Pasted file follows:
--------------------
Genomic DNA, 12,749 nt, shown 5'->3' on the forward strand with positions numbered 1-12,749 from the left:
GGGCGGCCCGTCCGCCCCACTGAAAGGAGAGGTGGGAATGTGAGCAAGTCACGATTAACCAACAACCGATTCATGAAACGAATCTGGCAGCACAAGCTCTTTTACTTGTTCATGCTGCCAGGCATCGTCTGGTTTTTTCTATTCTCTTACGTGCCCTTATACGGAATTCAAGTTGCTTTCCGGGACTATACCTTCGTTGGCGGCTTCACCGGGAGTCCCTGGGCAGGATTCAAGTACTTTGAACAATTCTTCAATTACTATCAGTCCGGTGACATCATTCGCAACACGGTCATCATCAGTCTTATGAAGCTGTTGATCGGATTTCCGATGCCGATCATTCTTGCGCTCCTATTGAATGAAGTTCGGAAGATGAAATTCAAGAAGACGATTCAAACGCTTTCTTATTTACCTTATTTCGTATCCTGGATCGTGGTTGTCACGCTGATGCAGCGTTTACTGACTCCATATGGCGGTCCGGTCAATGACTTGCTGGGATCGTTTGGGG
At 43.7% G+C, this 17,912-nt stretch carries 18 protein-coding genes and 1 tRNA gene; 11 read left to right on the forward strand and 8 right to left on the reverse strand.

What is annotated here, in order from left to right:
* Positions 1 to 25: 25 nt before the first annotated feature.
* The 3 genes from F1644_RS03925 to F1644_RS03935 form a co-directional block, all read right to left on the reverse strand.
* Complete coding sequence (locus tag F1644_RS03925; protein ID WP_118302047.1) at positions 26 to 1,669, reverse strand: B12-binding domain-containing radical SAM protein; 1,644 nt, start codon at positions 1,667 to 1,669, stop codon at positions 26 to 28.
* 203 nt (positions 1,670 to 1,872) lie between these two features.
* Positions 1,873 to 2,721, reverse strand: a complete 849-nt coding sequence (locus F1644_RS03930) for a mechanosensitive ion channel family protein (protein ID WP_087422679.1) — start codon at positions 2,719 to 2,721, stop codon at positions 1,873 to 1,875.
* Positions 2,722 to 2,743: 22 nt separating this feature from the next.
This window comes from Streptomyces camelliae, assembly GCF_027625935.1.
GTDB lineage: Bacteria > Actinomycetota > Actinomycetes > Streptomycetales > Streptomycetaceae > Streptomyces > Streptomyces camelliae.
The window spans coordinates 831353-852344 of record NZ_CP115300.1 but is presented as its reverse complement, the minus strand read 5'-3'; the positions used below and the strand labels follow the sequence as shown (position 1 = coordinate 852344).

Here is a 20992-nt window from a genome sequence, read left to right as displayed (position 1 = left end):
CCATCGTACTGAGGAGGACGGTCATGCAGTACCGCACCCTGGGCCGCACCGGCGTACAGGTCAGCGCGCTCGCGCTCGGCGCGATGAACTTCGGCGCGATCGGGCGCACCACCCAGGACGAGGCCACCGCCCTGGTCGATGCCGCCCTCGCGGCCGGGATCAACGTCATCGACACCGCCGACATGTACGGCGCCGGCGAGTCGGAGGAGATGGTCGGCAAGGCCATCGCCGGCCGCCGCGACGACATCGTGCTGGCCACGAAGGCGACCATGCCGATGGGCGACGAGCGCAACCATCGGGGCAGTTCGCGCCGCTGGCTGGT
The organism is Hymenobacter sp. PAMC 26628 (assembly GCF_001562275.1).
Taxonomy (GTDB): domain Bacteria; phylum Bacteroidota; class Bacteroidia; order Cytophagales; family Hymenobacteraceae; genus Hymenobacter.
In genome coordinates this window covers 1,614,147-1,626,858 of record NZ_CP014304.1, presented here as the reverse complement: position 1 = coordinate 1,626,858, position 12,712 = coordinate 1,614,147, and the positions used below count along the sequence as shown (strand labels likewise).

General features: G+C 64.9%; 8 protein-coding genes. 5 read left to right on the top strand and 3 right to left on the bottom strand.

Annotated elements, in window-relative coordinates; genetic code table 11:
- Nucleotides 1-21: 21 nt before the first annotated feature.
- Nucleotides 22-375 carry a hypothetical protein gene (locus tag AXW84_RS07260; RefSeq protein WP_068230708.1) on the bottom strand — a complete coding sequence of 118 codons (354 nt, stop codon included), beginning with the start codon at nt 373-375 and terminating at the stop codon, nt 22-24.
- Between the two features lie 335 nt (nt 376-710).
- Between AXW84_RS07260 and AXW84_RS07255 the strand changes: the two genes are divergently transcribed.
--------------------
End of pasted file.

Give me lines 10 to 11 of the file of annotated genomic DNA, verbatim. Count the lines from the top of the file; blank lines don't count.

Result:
* Positions 2,722 to 2,743: 22 nt separating this feature from the next.
This window comes from Streptomyces camelliae, assembly GCF_027625935.1.